Kuznetsov was a product of two disastrous characteristics: inexperienced, frankly incompetent design, and late-Soviet-era build standards. Coupled together, and you have one of the most poorly designed and built ships ever to slide down the ways. Her horrific design and shoddy workmanship are legendary. The phased array antennas on the island? – they’re concrete ballast, as the real radar was never made functional. The plumbing is worthlessly rusted out in half or more of the ship. Basically half of the ship is unlivable. The ship is only marginally large enough to handle the huge Su-33 tactical aircraft, and can only carry a handful of them, really barely enough to protect the carrier (if that), let alone project power anywhere. And her power plant…….a large steam unit……….has always been her most pronounced weak point.
It appears to have gotten even worse. While passing through the English Channel, Kuznetsov belched forth such hideous, thick plumes of smoke from her oil fired engines that I seriously doubt she could conduct flight operations under such conditions. See, carriers, when they do flight ops, always turn into the wind. Pilots trying to land on Kuznetsov would be rendered almost totally blind by these clouds of incredibly dense smoke emanating from the ship and flowing straight into their approach path to land. And this was while cruising at a leisurely 7-8 knots, not the 25+ generally required for flight operations. I would wager she can’t come close to that speed with engines in such dire shape*. If she can, her pilots will probably be splattered all over the round down trying to land.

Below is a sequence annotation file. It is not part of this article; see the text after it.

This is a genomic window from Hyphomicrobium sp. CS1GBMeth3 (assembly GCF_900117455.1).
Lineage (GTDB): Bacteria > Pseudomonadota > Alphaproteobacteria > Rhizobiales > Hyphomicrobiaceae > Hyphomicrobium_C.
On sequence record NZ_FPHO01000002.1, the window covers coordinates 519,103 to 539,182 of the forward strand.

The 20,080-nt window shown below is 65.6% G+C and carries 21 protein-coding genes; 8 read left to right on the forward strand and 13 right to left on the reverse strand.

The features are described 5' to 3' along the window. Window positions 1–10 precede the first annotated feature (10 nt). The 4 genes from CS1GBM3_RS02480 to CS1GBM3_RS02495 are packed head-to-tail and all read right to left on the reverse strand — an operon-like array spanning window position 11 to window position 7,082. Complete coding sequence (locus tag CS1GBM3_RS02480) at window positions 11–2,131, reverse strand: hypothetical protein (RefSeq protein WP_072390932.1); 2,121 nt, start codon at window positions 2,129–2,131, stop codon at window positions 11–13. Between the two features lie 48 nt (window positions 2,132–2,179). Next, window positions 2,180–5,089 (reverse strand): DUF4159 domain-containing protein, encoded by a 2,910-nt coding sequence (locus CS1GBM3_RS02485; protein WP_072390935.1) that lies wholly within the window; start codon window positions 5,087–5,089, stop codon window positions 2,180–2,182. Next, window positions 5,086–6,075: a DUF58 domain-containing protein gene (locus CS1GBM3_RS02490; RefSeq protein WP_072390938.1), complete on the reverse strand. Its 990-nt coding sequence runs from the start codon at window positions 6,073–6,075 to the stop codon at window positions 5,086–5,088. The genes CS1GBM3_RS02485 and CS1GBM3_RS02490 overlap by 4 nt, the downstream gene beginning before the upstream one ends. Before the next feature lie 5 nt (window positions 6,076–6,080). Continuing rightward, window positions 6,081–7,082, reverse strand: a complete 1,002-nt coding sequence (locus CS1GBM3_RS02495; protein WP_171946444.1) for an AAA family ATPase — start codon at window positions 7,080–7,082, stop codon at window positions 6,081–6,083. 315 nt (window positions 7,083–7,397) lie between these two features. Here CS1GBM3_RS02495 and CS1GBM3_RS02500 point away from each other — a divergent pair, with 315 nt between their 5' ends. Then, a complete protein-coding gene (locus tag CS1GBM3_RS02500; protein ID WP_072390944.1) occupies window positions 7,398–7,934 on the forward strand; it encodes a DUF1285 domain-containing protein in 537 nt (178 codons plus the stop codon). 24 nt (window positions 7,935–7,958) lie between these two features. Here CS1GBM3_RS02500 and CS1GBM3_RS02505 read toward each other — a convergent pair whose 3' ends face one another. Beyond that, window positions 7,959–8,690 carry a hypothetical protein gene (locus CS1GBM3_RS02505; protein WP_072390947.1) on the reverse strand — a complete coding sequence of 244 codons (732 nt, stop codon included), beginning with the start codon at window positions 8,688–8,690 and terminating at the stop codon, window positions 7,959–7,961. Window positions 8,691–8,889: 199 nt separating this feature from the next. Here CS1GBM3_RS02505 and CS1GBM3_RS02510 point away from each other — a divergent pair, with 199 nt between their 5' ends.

Wow. They are either using incredibly dirty, unrefined oil, or those engines have unbelievable problems. Likely a bit of both.
This is not made up stuff. How to deal with carrier smokestack emissions prior to the advent of gas turbines and nukes was a huge issue. That’s one reason US carriers wound up with their islands so far back, which generally prevented the gasses from spreading so much they seriously affected visibility. On earlier Essex class carriers, with islands roughly midship, this was much more of a problem. The Japanese, on their WWII carriers, actually vented the boiler gasses downward, below the level of the flight deck, to try to deal with this.
Of course, US and allied pilots go through the training hell of learning to make night traps using only mirror, ball, and the screams of the LSO. Those landings are dang near blind, so it was generally less of a problem for US naval aviators even when we still had oil-fired carriers (which, we don’t. The last were retired nearly 10 years ago).
So don’t get too worked up over Putin’s latest bluster. This one is much more show than go. That’s all any combat operations conducted from Kuznetsov will be, if there are any – show. And it will be another hellish cruise for her crew, which despises the ship to the extent they mutinied a short while back. This is a ship that has spent over 95% of her 30 year career tied up pierside or in drydock. She’s a floating disaster, and the Chinese were probably suckers to gain most of their carrier knowledge, and their currently only operational carrier, from the incompleted hulk of Kuznetsov’s sister, now finished and called Laioning by the Red Chinese. She has all the same engines and other design flaws of the original, and to date hasn’t put to sea very often at all, by Western standards.
I loved the jokes on Ace: the world’s first wood-, or possibly peat-, burning aircraft carrier. I don’t think Lexington put out that much smoke after taking multiple Jap torpedoes at Coral Sea.
*- In fact, Kuznetsov has apparently never come close to her design speed of 29 kts
Non Sequitur Post of the Week – NIJ Standards for Body Armor October 12, 2016Posted by Tantumblogo in Admin, blogfoolery, Dallas Diocese, firearms, fun, non squitur, silliness, technology.